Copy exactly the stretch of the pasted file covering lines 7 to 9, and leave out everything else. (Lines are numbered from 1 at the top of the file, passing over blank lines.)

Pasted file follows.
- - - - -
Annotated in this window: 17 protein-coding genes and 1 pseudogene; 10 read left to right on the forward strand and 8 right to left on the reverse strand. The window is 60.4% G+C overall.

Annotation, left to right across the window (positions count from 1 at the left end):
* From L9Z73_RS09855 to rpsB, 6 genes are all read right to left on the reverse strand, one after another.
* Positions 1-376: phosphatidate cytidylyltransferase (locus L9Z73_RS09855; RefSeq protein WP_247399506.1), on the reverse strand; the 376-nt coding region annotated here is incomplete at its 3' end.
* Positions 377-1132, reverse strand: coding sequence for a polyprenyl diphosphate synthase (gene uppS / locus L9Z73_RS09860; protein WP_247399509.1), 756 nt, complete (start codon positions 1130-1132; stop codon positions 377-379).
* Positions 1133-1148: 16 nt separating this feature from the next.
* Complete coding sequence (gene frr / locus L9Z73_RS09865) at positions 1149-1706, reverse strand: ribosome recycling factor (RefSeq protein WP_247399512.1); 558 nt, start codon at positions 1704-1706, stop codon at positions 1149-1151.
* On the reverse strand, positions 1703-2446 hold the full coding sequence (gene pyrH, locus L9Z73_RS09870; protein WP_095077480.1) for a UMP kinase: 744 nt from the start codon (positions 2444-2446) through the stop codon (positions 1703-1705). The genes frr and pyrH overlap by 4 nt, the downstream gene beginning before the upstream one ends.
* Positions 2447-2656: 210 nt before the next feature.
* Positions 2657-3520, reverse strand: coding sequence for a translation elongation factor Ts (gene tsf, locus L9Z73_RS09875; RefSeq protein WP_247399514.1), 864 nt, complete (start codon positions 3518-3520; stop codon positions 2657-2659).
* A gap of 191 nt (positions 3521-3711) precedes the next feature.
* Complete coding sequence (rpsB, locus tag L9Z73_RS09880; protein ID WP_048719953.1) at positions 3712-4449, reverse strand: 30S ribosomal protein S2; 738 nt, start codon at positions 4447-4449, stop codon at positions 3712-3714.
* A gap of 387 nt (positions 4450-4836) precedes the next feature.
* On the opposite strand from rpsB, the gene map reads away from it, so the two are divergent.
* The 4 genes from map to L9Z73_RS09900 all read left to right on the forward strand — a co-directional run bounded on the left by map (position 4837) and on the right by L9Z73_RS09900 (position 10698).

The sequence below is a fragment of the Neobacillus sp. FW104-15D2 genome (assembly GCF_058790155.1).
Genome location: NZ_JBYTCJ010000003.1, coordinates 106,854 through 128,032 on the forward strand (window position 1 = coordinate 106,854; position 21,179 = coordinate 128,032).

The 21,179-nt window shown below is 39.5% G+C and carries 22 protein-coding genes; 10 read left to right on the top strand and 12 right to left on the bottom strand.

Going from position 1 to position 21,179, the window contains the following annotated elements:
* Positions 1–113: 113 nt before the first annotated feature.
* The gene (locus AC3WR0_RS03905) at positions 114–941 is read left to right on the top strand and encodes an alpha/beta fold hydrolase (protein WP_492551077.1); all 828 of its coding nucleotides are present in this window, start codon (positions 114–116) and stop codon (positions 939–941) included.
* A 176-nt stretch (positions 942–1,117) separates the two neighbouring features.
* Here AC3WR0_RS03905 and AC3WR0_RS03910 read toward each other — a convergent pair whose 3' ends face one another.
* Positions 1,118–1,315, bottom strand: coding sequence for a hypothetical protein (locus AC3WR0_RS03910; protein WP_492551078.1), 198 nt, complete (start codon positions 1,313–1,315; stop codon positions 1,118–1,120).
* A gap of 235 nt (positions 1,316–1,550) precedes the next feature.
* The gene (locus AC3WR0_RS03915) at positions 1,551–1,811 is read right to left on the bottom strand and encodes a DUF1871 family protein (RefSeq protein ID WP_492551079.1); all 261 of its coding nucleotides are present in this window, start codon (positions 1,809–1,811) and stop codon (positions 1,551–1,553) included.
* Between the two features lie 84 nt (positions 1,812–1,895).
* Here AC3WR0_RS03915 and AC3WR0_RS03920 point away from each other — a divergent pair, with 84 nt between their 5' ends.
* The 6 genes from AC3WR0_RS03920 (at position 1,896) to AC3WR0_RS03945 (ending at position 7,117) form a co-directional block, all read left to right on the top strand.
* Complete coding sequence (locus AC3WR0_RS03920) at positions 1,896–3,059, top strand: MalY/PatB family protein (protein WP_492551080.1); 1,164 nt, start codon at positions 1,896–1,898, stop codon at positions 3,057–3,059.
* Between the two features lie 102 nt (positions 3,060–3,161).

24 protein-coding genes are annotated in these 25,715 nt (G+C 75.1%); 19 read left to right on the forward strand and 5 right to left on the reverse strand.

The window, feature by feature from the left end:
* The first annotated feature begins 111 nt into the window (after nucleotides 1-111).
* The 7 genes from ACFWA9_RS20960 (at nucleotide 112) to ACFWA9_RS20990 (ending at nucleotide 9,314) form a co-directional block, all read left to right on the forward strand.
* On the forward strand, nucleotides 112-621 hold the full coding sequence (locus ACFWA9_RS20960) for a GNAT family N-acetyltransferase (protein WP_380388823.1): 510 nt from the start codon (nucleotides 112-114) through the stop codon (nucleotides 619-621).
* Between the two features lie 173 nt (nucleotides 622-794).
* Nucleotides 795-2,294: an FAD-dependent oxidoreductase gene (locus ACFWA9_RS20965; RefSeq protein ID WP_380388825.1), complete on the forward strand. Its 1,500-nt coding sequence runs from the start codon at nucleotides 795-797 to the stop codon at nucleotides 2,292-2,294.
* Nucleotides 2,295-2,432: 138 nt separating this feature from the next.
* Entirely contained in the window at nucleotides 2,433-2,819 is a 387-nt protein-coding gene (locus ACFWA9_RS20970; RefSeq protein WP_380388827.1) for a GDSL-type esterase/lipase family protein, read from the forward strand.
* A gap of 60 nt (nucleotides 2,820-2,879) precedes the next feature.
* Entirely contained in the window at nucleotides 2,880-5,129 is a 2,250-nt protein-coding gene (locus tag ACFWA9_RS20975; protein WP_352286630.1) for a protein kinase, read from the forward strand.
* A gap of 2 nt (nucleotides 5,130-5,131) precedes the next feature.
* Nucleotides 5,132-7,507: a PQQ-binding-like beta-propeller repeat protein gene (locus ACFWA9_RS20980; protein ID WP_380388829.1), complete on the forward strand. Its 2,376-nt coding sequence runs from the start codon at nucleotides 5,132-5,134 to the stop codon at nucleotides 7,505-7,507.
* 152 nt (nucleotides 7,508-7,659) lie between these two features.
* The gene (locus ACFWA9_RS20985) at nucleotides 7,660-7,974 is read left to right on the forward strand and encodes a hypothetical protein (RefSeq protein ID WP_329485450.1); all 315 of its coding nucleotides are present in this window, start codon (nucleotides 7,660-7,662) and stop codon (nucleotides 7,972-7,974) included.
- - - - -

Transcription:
* Complete coding sequence (gene frr / locus L9Z73_RS09865) at positions 1149-1706, reverse strand: ribosome recycling factor (RefSeq protein WP_247399512.1); 558 nt, start codon at positions 1704-1706, stop codon at positions 1149-1151.
* On the reverse strand, positions 1703-2446 hold the full coding sequence (gene pyrH, locus L9Z73_RS09870; protein WP_095077480.1) for a UMP kinase: 744 nt from the start codon (positions 2444-2446) through the stop codon (positions 1703-1705). The genes frr and pyrH overlap by 4 nt, the downstream gene beginning before the upstream one ends.
* Positions 2447-2656: 210 nt before the next feature.